Decker added that even if these small spots on your record don’t impact your citizenship eligibility, it can still make the road to citizenship longer and more difficult. You’ll likely have to get additional records to support your case depending on your situation. Immigration lawyers and pro bono providers like the Immigrant Law Center of Minnesota can help a person navigate the process.

Who is affected?

While some immigrants in Minnesota are legal permanent residents, Decker said that all noncitizens—undocumented and documented—should be aware of the risks. 

“Every noncitizen should be aware of the fact that the state legalization does not change the federal situation,” Decker said. “If they’re not a citizen, they could still face some type of immigration consequence for any interaction with the marijuana market in Minnesota.”

What if you live in a mixed-status household? Should everyone in the household abstain from using or possessing marijuana?

While she can’t provide general legal advice here, Decker says that even if you are a citizen, using or possessing marijuana can get dicey if you live with people who are not. 

“Anytime we talk about mixed-status families, there are additional risks depending on different laws—specifically because of the way state laws and federal laws maybe don’t quite match up,” she said.

What about expungement? Can that help a person without citizenship?

Expungement is the process of sealing or removing a conviction from a person’s criminal and public record. Along with marijuana legalization, the state also promised to start expunging records of low-level marijuana offenses in August. These records can impact a person’s job and housing applications, for example.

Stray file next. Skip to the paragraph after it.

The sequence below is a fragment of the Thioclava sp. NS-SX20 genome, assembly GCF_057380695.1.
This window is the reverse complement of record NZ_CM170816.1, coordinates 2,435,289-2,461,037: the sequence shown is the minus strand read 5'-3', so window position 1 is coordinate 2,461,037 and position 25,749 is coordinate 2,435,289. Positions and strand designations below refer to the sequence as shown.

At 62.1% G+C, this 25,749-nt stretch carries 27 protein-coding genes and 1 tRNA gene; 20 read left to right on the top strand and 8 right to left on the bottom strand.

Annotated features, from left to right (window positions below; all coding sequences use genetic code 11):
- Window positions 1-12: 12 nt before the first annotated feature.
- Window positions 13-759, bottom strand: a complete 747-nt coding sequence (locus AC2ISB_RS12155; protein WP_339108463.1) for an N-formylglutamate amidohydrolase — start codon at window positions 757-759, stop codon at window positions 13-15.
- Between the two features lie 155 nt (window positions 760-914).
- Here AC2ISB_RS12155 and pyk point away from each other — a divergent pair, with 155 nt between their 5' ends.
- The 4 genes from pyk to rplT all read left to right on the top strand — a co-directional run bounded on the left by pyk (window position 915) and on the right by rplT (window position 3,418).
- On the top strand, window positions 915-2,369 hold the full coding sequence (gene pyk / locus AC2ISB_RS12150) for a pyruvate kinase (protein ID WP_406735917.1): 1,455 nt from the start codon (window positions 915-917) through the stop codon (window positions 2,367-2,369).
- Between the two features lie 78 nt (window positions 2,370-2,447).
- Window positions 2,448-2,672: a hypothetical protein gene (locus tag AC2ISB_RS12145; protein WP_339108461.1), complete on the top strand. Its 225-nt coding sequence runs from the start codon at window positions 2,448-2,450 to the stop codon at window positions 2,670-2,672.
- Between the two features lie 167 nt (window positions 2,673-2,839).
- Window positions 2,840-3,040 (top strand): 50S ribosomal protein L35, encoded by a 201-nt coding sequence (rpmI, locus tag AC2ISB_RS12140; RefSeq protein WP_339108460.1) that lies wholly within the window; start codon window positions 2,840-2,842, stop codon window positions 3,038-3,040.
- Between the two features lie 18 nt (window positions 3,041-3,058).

There are an estimated 66,000 people eligible for automatic expungement, state law enforcement told MPR News. Some felony marijuana records could also be eligible for a review for expungement.

“Unfortunately, expungement is not a cure-all for noncitizens who may have these convictions in their background,” Decker said. “Trying to figure out the best way to do this for all Minnesotans as well as noncitizens who are living in Minnesota is very difficult. There’s not one easy solution.”

Decker explains that even if a conviction is cleared from a person’s record due to a state law, federal immigration authorities who are, for example, evaluating an asylum case or reviewing a person’s citizenship eligibility, may want to see the unsealed records. Once a record is expunged, it can actually be harder for an applicant in the immigration process to access those unsealed records.

Does the Immigrant Law Center have any outreach events going on about this? Or resources for people who want to learn more?

Legalization in Minnesota is still in its early stages, but Decker said the Immigrant Law Center of Minnesota is hoping to ramp up educational opportunities for the community, attorneys, and advocates.

“Our biggest concern was, let’s make sure people understand nothing has changed in the immigration world if you’re not a citizen,” Decker said. “There’s certainly a space to do more detailed analysis and education and we are hoping to be able to spin that up as we get further into the legalization realm.”

Hibah Ansari is a reporter for Sahan Journal covering immigration and politics. She was named the 2022 Young Journalist of the Year by the Minnesota Society of Professional Journalists. She’s a graduate...